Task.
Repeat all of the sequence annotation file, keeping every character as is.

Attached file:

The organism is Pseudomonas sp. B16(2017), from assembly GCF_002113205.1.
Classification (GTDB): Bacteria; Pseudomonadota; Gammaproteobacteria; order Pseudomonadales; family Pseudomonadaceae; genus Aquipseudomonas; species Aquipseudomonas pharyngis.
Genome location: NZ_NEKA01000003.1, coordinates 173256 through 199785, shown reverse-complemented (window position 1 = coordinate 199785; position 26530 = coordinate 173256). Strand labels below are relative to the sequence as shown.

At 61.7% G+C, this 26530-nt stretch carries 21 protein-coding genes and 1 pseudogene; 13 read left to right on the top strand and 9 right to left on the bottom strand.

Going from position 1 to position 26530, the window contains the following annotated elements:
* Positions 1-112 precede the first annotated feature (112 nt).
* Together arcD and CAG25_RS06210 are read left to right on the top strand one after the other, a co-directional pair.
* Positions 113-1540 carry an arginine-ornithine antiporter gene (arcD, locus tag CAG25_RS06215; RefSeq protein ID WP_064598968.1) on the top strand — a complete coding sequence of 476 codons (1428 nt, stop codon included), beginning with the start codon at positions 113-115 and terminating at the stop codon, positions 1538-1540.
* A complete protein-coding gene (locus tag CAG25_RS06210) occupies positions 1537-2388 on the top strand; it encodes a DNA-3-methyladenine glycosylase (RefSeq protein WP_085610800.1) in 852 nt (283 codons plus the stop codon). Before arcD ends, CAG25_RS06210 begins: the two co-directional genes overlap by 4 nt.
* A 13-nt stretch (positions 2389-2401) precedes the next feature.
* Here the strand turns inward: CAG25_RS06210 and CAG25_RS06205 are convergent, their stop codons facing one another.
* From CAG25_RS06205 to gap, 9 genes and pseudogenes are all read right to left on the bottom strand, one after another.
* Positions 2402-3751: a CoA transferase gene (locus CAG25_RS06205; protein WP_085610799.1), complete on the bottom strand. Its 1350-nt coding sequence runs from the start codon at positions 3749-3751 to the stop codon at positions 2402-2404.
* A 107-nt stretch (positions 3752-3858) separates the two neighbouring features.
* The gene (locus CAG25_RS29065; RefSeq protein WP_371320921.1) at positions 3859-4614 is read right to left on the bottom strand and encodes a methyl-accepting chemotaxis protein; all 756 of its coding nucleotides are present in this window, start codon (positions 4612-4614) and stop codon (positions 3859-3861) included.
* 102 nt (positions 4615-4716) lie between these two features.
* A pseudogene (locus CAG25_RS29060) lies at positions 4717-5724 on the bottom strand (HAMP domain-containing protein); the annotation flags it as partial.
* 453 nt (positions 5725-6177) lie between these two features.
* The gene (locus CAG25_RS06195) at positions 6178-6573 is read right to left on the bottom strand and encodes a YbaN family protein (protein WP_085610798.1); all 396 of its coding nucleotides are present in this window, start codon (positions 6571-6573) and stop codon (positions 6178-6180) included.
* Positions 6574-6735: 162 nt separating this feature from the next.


The organism is Pseudomonas sp. B16(2017), from assembly GCF_002113205.1.
Classification (GTDB): Bacteria; Pseudomonadota; Gammaproteobacteria; order Pseudomonadales; family Pseudomonadaceae; genus Aquipseudomonas; species Aquipseudomonas pharyngis.
Genome location: NZ_NEKA01000003.1, coordinates 173256 through 199785, shown reverse-complemented (window position 1 = coordinate 199785; position 26530 = coordinate 173256). Strand labels below are relative to the sequence as shown.

At 61.7% G+C, this 26530-nt stretch carries 21 protein-coding genes and 1 pseudogene; 13 read left to right on the top strand and 9 right to left on the bottom strand.

Going from position 1 to position 26530, the window contains the following annotated elements:
* Positions 1-112 precede the first annotated feature (112 nt).
* Together arcD and CAG25_RS06210 are read left to right on the top strand one after the other, a co-directional pair.
* Positions 113-1540 carry an arginine-ornithine antiporter gene (arcD, locus tag CAG25_RS06215; RefSeq protein ID WP_064598968.1) on the top strand — a complete coding sequence of 476 codons (1428 nt, stop codon included), beginning with the start codon at positions 113-115 and terminating at the stop codon, positions 1538-1540.
* A complete protein-coding gene (locus tag CAG25_RS06210) occupies positions 1537-2388 on the top strand; it encodes a DNA-3-methyladenine glycosylase (RefSeq protein WP_085610800.1) in 852 nt (283 codons plus the stop codon). Before arcD ends, CAG25_RS06210 begins: the two co-directional genes overlap by 4 nt.
* A 13-nt stretch (positions 2389-2401) precedes the next feature.
* Here the strand turns inward: CAG25_RS06210 and CAG25_RS06205 are convergent, their stop codons facing one another.
* From CAG25_RS06205 to gap, 9 genes and pseudogenes are all read right to left on the bottom strand, one after another.
* Positions 2402-3751: a CoA transferase gene (locus CAG25_RS06205; protein WP_085610799.1), complete on the bottom strand. Its 1350-nt coding sequence runs from the start codon at positions 3749-3751 to the stop codon at positions 2402-2404.
* A 107-nt stretch (positions 3752-3858) separates the two neighbouring features.
* The gene (locus CAG25_RS29065; RefSeq protein WP_371320921.1) at positions 3859-4614 is read right to left on the bottom strand and encodes a methyl-accepting chemotaxis protein; all 756 of its coding nucleotides are present in this window, start codon (positions 4612-4614) and stop codon (positions 3859-3861) included.
* 102 nt (positions 4615-4716) lie between these two features.
* A pseudogene (locus CAG25_RS29060) lies at positions 4717-5724 on the bottom strand (HAMP domain-containing protein); the annotation flags it as partial.
* 453 nt (positions 5725-6177) lie between these two features.
* The gene (locus CAG25_RS06195) at positions 6178-6573 is read right to left on the bottom strand and encodes a YbaN family protein (protein WP_085610798.1); all 396 of its coding nucleotides are present in this window, start codon (positions 6571-6573) and stop codon (positions 6178-6180) included.
* Positions 6574-6735: 162 nt separating this feature from the next.